The temperature outside, typical in July, was 100 degrees and when I stepped into my cave room the temperature was absolute perfection. This is partly due to the natural conditions of the Sassi, but also because of the modern addition of central air conditioning, one of the many careful additions that make the Sextantio extra special.
Every stone was returned to its original place after adding the underground heating to heat the floors for winter in Matera, the furnishings were carefully chosen after detailed study and research of local artisan workshops, remaining cultural materials were used to inspire every detail. All of this seamlessly married as the space is repurposed with modern aspects that do not compete but rather fade into the backdrop of the overwhelmingly historical and unique space.
Dining at Sextantio Matera
A hearty breakfast accompanies your stay at Sextantio. The casual feast includes: pastry and traditional breads of the region, fruit, cereal, lots of cheese, meat and local specialties and fresh fruit and vegetables. “Caffe” the Matera way or Americano with a view that seems and feels too good to be true is how you start each day here. The dining room was once a XIII Century church and the buffet, in its own little cave room is the original altar. It is unique and gives new meaning to word “hearth,” as you feel very much like you are experiencing the heart of the property when you are here.
If you wish, you can arrange a private dinner in this dining room during your stay. The candlelight dinner is a once in a lifetime, romantic experience with dozens and dozens of lit candles, an open fire, classical music and a special menu prepared by the Chef. You can also arrange a private cooking class to accompany this candlelight dinner.
Every afternoon, on the terrace just outside of the dining room, guests can enjoy an Italian Aperitif with local wines, herbal and black teas, and typical southern snacks including the local “taralli” which are yummy round bread sticks. Tables are set with fresh flowers, candles and a view of the Murgia Park that you will never forget.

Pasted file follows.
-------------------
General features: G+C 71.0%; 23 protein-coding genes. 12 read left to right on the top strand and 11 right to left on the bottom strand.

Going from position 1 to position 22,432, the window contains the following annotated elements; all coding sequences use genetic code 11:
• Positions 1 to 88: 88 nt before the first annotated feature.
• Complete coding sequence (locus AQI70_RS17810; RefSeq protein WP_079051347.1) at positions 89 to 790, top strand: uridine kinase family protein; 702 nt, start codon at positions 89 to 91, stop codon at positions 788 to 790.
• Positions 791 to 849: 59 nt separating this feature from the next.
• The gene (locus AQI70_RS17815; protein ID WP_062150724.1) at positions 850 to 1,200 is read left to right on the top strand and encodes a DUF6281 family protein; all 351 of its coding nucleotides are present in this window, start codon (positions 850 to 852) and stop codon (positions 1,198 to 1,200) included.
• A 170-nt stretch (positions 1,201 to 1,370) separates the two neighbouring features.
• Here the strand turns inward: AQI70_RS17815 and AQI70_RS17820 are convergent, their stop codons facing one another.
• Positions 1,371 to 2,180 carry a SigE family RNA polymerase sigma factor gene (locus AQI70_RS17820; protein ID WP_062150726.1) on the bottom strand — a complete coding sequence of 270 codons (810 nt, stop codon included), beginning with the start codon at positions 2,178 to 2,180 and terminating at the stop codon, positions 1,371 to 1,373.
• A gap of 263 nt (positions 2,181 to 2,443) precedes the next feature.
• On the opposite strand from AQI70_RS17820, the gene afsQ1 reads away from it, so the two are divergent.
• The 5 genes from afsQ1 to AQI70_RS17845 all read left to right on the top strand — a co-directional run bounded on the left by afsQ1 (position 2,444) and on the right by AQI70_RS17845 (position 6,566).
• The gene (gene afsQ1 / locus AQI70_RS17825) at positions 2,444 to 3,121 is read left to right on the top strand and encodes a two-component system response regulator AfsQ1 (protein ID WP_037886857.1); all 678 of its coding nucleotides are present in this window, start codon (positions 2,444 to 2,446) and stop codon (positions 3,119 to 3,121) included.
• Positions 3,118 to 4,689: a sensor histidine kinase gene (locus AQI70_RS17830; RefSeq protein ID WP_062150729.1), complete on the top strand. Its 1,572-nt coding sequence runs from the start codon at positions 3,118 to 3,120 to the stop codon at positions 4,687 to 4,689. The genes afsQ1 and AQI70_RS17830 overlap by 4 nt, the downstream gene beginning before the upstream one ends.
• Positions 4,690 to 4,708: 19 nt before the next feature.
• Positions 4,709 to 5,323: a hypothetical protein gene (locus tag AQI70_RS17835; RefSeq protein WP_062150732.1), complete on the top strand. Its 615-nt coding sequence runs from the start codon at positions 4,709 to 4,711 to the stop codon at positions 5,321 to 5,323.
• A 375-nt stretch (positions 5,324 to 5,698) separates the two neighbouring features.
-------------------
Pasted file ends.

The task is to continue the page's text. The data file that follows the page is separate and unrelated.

Getting Lost in Magical Matera
There is plenty to do in and near Matera, lots of guided tours of the town and surrounding areas. I chose to wander the narrow streets on my own – without a map, and I enjoyed getting “lost” in time and in this ancient place that has memories of its past around every corner and down every alley. Matera is a safe place to explore for solo travellers and it inspires you to be curious and to wander without a plan. I found many terrace restaurants with incredible views and feasted on Cavatelli and the “House Wine” which was poured from a bottle with no label, and some of the most delicious red wine I have ever tasted.
If you want to be guided, you can enjoy these tours which the concierge at Sextantino can arrange for you: Bread and Mozzarella tour around town, Matera 3 hour Cycling Tour, Magna Crecia Archeological Tour, La Via Dei Calanchi which is a trip to the enchanting lunar landscape in undiscovered Basilicata including the abandoned village of Craco, the Rabatana in Tursi, a X century village, Venosa and the Wine Cellars, a journey to the Lucanian Dolomites, and many other unique tours of surrounding villages and historical sites.
Sextantio Le Grotte Della Civita, Matera, Italy
Via Civita, 28 75100, Matera, Italy
Sextantio is easily accessed by flying into the Bari Airport and then taking a train or bus to Matera
The Fit Traveller was a guest of Sextantio Le Grotte Della Civita for this stay. As always, the opinions, words and images are authentically our own.
Pat Bailey is a certified Bhakti Yoga Teacher, published poet, writer and entrepreneur with a passion for exploring the globe. Pat is also the founder of The Hell Yes Life, where she has created her own branding academy helping to elevate brands and students through authentic and intuitive coaching.